Initium Novum: Humanity’s End As A New Beginning
Featuring Artist Yuriko Yamaguchi and Writer Mineke Schipper

This exhibition will no doubt startle anyone who knows Yuriko Yamaguchi’s work over the last four decades. It surprises with dramatic “firsts”—that it is a unique collaboration with a non-artist scholar, that it consists of thirty watercolors and video as well as her signature “clouds” and that figurative, in fact narrative, images line the walls rather than minimalist, abstract objects. Even more striking is the unfamiliar social messaging, what one critic identifies as “a human cry for peace and stability within the reach of nature.”

Yamaguchi has always taken inspiration from natural processes. Her earlier sculpture alluded to organic growth or human anatomy. But she has also focused on the microscopic, where she finds a metaphor for all interconnectedness, from cell biology to cell technology. She acknowledges this meant a shift of perception—seeing an interdependence of parts and wholes, of ecology and human community. “I found my purpose in creating works that remind people that we are all connected in many overlapping webs woven out of the common forces that affect the human condition: family origin, economic stressors, religious beliefs, nature, time, place, and technology.”

For Yamaguchi, the move to painting came about due to her 2009 residency at the Rockefeller Foundation Bellagio Center in Lake Como. There she met Dr. Mineke Schipper, a professor of intercultural literary studies, whose survey of the world’s ancient mythologies seemed ripe for visualization. Even as Yamaguchi continued making sculpture, she began to respond to the myths with paintings both abstract and narrative. By 2018, their collaboration generated an exhibition—her watercolors inspired by Schipper’s collected stories—at Japan’s Museum House Kasuya, Kanagawa Prefecture. They gave that exhibition a title both ominous and prophetic—“Humanity’s End as a New Beginning: World Disaster in Myths.” Now the title is “Initium Novum” or “new beginning,” a declaration of optimism and renewal.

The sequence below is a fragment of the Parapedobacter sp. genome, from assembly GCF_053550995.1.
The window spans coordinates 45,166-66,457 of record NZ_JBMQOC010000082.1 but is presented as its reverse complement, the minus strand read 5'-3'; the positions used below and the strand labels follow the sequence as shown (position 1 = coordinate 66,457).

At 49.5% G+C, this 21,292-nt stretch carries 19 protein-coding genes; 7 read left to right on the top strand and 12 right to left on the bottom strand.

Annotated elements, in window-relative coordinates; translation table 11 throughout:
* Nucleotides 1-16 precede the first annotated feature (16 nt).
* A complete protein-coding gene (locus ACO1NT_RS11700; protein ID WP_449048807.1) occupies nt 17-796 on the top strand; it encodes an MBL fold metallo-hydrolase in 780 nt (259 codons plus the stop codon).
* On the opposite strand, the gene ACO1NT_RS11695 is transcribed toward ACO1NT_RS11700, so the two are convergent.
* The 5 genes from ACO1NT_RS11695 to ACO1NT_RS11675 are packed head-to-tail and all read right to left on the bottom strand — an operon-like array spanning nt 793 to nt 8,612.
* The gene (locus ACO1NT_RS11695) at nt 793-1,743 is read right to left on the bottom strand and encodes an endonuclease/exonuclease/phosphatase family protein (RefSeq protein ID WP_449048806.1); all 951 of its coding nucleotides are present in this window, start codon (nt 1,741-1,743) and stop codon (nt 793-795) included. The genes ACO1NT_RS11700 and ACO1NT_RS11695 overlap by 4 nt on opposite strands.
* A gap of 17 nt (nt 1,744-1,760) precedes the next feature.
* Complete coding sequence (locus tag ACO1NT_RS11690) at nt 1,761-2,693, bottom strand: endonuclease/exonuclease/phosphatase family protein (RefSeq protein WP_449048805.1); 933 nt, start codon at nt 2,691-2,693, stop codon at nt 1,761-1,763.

The current installation provides a dramatic passage. One enters beside an alcove enclosing a sculpture that, inspired by melting glaciers, appears to move. A video of noisy, mating frogs animates its icy-blue, LED-lit surface. Two other alcoves hold the vibrant watercolors, each requiring a pause and, with cell coding, its own story to be heard. The largest space envelops viewers with the ethereal, hovering “No End,” a 17-foot-wide swirl of wires, papers and embedded video screens so tiny their images of natural disasters become subliminal. This mesmerizing web of shapes, all spun by a tireless hand, reflects her meditative practice, reliance not on scientific replication but on poetic imagination.

Yamaguchi’s work, as personal and experimental as it is, rarely evokes Japanese art tradition. Yet after many years in the U.S., she retains an eastern sensibility. It surfaces not only in her meticulous processing but in her sensitivity to botanical and atmospheric forms. Like earlier Japanese artists, she perceives, within nature, a spiritual force that merits devotion and protection. Indeed this reverence now propels a political and ecological message. Her contemporary watercolors echo the warnings of ancient sages—that earthly pleasures, physical beauty and life itself may be fleeting.

-Jean Lawlor Cohen

Select a exhibition component to explore.

Yuriko Yamaguchi’s Interview with Nancy Sausser

Yuriko Yamaguchi’s Interview with Jean Cohen

More to explore from Yuriko Yamaguchi.

Ragnarok (study)

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